There is a complex web of interdependencies required to source, process, manufacture, and transport goods that has to occur before a vehicle is available on a dealer lot, a product is sitting on the shelf at Target, or the Amazon delivery guy shows up at your door. The same is actually true for software today. There is a supply chain of software code involved in delivering an application or service—and attackers are taking advantage of its weaknesses.
Understanding the Supply Chain
The supply chain is one of those things that was always there, but most people didn’t know about it and never thought of it. We shop, and buy, and consume with little understanding of, or regard for the many moving parts that must align to produce goods.
An apple grows on a tree. It’s relatively simple. However, getting the apple from the tree to the produce section at your grocery store requires effort to plant, grow, harvest, sort, clean, and transport the apples. Many factors such as extreme weather, fuel prices, skill and availability of workers, and more all impact the supply chain.
Supply Chain Risk
There is a ripple effect to the supply chain, which is responsible for a number of global issues right now. Seemingly unrelated events at the beginning of the supply chain can cascade and amplify into huge production challenges at the other end. The Covid pandemic, Climate Change, and other factors continue to disrupt regions and industries in ways that are impacting everyone around the world.
There is also increasing supply chain risk for cybersecurity. Successfully attacking thousands of targets is a Herculean task. Threat actors recognized that they could compromise one target further back in the supply chain, and leverage that to gain access to the thousands of companies or individuals that rely on that target.
Open Source Supply Chain
A blog post from Checkmarx explains, “Today’s attackers realize that infecting the supply chain of open source libraries, packages, components, modules, etc., in the context of open source repositories, a whole new Pandora’s box can be opened. And as we all know, once you open that box, it’s nearly impossible to close.”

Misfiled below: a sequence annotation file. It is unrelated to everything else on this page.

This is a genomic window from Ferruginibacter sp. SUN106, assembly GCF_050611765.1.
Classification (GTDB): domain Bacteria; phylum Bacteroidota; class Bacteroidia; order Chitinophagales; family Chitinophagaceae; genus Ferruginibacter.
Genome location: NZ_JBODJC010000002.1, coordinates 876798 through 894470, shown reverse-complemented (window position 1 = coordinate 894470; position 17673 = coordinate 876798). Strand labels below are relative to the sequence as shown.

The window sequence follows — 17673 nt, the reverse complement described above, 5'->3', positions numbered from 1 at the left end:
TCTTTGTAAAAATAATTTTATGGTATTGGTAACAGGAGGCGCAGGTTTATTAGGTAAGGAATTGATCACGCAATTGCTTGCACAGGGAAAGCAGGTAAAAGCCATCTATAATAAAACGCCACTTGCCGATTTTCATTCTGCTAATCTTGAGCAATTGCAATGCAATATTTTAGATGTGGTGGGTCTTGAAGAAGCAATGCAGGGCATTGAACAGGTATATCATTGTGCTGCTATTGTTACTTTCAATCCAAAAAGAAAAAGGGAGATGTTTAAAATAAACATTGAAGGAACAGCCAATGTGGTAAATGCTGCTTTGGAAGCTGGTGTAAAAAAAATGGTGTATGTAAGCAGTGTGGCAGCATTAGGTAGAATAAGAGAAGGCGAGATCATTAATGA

The attack on SolarWinds at the end of 2020 was a supply chain attack. Companies and government agencies around the world use SolarWinds software. Threat actors were able to compromise the SolarWinds software and embed malicious code—which was then downloaded and executed by customers.
Researchers discussed these issues at the RSA Security Conference 2022 in June. Erez Yalon, VP of Security Research at Checkmarx, and Jossef Harush Kadouri, Head of Engineering for Supply Chain Security at Checkmarx, presented the session, titled “The Simple, Yet Lethal, Anatomy of a Software Supply Chain Attack,” revealed insightful research and provided an attackers perspective on open source flows and flaws—and how threat actors can take advantage of software supply chain weaknesses.
Software Supply Chain Jacking
Nation-state cyberattacks and cybercriminals generally seek out the path of least resistance, which is why software supply chain jacking is a growing threat. I spoke with Erez, and Tzachi (Zack) Zornstain, Head of Software Supply Chain at Checkmarx, about the increasing risk.